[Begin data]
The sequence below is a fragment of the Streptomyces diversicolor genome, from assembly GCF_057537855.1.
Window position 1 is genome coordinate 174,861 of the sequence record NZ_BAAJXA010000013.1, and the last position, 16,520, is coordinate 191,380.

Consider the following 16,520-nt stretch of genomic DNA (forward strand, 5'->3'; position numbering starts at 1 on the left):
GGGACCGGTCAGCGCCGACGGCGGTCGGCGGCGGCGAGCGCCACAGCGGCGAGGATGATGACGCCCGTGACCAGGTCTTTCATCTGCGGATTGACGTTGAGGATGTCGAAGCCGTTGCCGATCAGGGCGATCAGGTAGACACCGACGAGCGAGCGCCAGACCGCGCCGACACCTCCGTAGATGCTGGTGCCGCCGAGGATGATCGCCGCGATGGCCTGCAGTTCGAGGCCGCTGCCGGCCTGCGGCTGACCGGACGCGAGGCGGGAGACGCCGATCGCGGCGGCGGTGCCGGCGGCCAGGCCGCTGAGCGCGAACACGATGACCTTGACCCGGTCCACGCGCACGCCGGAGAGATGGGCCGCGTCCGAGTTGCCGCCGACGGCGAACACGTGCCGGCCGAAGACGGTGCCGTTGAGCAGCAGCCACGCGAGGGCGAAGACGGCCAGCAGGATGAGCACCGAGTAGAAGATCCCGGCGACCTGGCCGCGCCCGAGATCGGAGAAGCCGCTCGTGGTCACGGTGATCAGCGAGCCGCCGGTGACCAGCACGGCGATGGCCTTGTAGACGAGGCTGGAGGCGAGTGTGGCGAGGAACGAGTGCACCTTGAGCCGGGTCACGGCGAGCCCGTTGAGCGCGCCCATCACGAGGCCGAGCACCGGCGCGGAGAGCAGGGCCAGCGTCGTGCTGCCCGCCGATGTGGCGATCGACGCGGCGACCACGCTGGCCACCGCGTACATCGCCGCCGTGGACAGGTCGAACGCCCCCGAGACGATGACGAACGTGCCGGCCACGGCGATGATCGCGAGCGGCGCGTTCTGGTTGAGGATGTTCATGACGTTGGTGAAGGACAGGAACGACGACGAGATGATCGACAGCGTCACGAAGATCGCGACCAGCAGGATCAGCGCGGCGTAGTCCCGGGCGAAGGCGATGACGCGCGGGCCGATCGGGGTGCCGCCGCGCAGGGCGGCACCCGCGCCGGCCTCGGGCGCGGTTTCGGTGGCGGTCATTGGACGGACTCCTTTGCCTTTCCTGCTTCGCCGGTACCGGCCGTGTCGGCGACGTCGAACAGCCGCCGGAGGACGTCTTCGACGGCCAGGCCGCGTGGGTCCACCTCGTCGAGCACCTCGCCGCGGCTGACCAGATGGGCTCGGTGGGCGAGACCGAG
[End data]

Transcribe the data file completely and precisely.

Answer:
The sequence below is a fragment of the Streptomyces diversicolor genome, from assembly GCF_057537855.1.
Window position 1 is genome coordinate 174,861 of the sequence record NZ_BAAJXA010000013.1, and the last position, 16,520, is coordinate 191,380.

Consider the following 16,520-nt stretch of genomic DNA (forward strand, 5'->3'; position numbering starts at 1 on the left):
GGGACCGGTCAGCGCCGACGGCGGTCGGCGGCGGCGAGCGCCACAGCGGCGAGGATGATGACGCCCGTGACCAGGTCTTTCATCTGCGGATTGACGTTGAGGATGTCGAAGCCGTTGCCGATCAGGGCGATCAGGTAGACACCGACGAGCGAGCGCCAGACCGCGCCGACACCTCCGTAGATGCTGGTGCCGCCGAGGATGATCGCCGCGATGGCCTGCAGTTCGAGGCCGCTGCCGGCCTGCGGCTGACCGGACGCGAGGCGGGAGACGCCGATCGCGGCGGCGGTGCCGGCGGCCAGGCCGCTGAGCGCGAACACGATGACCTTGACCCGGTCCACGCGCACGCCGGAGAGATGGGCCGCGTCCGAGTTGCCGCCGACGGCGAACACGTGCCGGCCGAAGACGGTGCCGTTGAGCAGCAGCCACGCGAGGGCGAAGACGGCCAGCAGGATGAGCACCGAGTAGAAGATCCCGGCGACCTGGCCGCGCCCGAGATCGGAGAAGCCGCTCGTGGTCACGGTGATCAGCGAGCCGCCGGTGACCAGCACGGCGATGGCCTTGTAGACGAGGCTGGAGGCGAGTGTGGCGAGGAACGAGTGCACCTTGAGCCGGGTCACGGCGAGCCCGTTGAGCGCGCCCATCACGAGGCCGAGCACCGGCGCGGAGAGCAGGGCCAGCGTCGTGCTGCCCGCCGATGTGGCGATCGACGCGGCGACCACGCTGGCCACCGCGTACATCGCCGCCGTGGACAGGTCGAACGCCCCCGAGACGATGACGAACGTGCCGGCCACGGCGATGATCGCGAGCGGCGCGTTCTGGTTGAGGATGTTCATGACGTTGGTGAAGGACAGGAACGACGACGAGATGATCGACAGCGTCACGAAGATCGCGACCAGCAGGATCAGCGCGGCGTAGTCCCGGGCGAAGGCGATGACGCGCGGGCCGATCGGGGTGCCGCCGCGCAGGGCGGCACCCGCGCCGGCCTCGGGCGCGGTTTCGGTGGCGGTCATTGGACGGACTCCTTTGCCTTTCCTGCTTCGCCGGTACCGGCCGTGTCGGCGACGTCGAACAGCCGCCGGAGGACGTCTTCGACGGCCAGGCCGCGTGGGTCCACCTCGTCGAGCACCTCGCCGCGGCTGACCAGATGGGCTCGGTGGGCGAGACCGAG